Startups Must Learn How and When to Pivot

Startups Must Learn How and When to Pivot
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by Sanjeev Kapoor 21 Aug 2019

For over two decades we have witnessed numerous technology startups, which started small and exhibited phenomenal growth. Some of the current giants of the global IT ecosystem such as Dropbox, Uber and Facebook were startup enterprises few years before. Nowadays, there is a growing ecosystem of IT startups worldwide, which strive to follow the successful growth paradigm of these giant enterprises. Most of these enterprises follow the “lean startup paradigm”, which employs in “Build-Measure-Learn” cycle in order to develop an IT product and to obtain measurable user feedback about it, while at the same time exploiting this feedback in order to validate the startup’s business model. The lean startup paradigm is described in various textbooks and is widely known and used within startup communities. This paradigm provides guidelines about when and how to introduce changes to a product and its associated business models, while preserving agility and achieving maximum acceleration in business growth. Key to the implementation of the lean startup paradigm is the notion of a “pivot”, which is one of the most fundamental concepts of the lean startup methodology.


The Pivot Concept

A pivot signifies a change in a startup’s business strategy, which happens in response to feedback received from potential customers. This change leads to revisions to both the product and the business strategy of the company, as it signals a milestone where a new fundamental hypothesis about the product needs to be tested. Therefore, a pivot is a planned milestone of the lean startup methodology, rather than a failure. The methodology acknowledges that startups will have to be agile, change frequently and change fast until they find a successful business model that will propel their growth. This assumption is backed-up by experience: Most successful enterprises have pivoted several times prior to finding a viable path to accelerated growth. As a prominent example, Uber started as a Limousine service and undertook several pivots prior to establishing its current business model that relies on non-commercial drivers that use their own privacy vehicles.

A pivot takes place around a Minimum Viable Product (MVP) for a given business model. The MVP is a product development concept, which signifies a minimum version of the product that is needed in order to test a specific business concept and to receive tangible market feedback. The latter feedback is used to drive pivot related decisions and to trigger an iterative process of generating ideas, prototyping them in the scope of an MVP development, receiving feedback about them, analyzing the feedback and continually learn and improve the product development process.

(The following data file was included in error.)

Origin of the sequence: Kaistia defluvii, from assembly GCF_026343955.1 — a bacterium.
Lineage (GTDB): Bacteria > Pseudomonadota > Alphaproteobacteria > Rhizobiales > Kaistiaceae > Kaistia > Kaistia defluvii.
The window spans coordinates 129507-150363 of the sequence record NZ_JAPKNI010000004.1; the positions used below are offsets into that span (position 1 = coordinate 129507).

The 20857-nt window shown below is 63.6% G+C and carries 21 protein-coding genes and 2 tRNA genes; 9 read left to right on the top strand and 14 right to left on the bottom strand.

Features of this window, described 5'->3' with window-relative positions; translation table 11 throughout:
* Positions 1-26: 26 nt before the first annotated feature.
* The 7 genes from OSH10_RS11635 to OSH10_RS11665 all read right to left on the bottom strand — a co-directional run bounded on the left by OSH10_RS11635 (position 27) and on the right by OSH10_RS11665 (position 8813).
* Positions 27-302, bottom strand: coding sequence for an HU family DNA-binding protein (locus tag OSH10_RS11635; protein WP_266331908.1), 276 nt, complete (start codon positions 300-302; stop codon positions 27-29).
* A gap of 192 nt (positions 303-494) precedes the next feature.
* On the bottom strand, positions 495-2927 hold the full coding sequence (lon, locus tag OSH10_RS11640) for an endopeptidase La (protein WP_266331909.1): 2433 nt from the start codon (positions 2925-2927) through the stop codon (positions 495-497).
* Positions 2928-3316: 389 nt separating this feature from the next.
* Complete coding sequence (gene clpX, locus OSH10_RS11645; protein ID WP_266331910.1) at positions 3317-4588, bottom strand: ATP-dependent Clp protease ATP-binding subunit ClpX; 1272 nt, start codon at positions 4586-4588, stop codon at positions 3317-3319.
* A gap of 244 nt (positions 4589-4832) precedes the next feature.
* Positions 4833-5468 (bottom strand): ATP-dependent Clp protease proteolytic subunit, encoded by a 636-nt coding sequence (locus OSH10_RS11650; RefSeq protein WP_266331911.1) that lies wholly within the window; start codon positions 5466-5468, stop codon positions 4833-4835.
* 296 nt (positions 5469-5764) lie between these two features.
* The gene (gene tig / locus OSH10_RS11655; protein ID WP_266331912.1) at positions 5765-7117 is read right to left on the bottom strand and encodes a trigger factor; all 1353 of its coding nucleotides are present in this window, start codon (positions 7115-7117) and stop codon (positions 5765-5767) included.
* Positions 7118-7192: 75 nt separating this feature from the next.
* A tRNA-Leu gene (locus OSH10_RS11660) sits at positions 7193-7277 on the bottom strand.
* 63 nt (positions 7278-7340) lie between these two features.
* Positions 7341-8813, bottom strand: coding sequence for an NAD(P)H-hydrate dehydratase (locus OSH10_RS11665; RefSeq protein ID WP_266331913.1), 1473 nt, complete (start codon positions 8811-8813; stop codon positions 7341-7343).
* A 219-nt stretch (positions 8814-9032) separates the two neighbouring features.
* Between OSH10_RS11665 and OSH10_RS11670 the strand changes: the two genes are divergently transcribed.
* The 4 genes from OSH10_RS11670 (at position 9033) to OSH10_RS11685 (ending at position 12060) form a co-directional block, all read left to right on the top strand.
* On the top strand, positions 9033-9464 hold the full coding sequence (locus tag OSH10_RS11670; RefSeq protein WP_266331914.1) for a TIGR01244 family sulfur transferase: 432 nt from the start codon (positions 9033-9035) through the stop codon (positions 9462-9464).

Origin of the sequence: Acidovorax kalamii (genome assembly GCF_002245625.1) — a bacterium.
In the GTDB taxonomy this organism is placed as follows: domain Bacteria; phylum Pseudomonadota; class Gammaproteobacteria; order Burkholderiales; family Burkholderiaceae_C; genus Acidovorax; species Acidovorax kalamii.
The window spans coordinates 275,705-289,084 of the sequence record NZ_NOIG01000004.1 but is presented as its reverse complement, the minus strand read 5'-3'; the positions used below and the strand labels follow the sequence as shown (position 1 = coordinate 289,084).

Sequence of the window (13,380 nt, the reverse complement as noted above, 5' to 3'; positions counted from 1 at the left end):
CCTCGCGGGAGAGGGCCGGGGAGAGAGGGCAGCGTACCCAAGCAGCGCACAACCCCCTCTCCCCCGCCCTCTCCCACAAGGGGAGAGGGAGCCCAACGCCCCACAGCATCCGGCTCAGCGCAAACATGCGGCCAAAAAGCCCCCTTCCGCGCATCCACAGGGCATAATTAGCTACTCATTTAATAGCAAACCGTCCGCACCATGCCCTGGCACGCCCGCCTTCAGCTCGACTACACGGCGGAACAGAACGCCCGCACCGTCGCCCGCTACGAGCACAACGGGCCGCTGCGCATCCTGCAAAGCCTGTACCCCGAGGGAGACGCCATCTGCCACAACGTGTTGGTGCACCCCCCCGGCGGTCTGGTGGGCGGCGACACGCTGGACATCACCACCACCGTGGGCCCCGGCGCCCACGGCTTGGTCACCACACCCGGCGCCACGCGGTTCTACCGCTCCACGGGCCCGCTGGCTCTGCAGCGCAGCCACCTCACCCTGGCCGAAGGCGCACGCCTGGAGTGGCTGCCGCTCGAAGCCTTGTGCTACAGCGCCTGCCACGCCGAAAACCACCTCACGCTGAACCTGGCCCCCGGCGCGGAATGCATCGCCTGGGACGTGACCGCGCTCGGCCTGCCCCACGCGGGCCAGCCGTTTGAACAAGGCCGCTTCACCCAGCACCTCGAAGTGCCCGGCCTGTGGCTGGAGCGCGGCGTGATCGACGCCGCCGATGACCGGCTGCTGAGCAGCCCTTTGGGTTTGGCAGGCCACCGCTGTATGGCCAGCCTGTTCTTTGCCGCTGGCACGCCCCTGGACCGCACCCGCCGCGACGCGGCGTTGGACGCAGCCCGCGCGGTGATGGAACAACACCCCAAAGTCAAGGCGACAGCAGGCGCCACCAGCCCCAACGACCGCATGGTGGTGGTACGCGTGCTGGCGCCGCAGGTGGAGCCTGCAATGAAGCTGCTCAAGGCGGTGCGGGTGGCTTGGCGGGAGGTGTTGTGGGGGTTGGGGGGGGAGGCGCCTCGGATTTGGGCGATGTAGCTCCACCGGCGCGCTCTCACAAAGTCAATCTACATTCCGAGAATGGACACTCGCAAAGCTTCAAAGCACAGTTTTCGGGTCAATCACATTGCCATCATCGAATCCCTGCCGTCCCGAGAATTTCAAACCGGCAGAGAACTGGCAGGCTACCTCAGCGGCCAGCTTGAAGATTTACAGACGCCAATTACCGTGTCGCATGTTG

Pivot Types

There are different types of decisions that are made during the pivot. In other words, there are different types of pivots, including:

There are probably more pivot types driven by different factors. Nevertheless, the above-listed ones are some of the most commonly used and applied in practice.


No matter the pivot type, startup enterprises are increasingly realizing the importance of a pivot as a planned change in their growth plan. Startups must first map their assumptions in a business model and accordingly seek ways to test this model under realistic conditions and with the involvement of the target users/customers. In this context, a pivot is an indispensable step in the iterative and incremental development methodology that is currently employed by most startups in their efforts to build a unique product and find a successful business model for it. That’s the reason why startup founders and modern entrepreneurs must learn how to pivot in order to excel in a highly competitive landscape.

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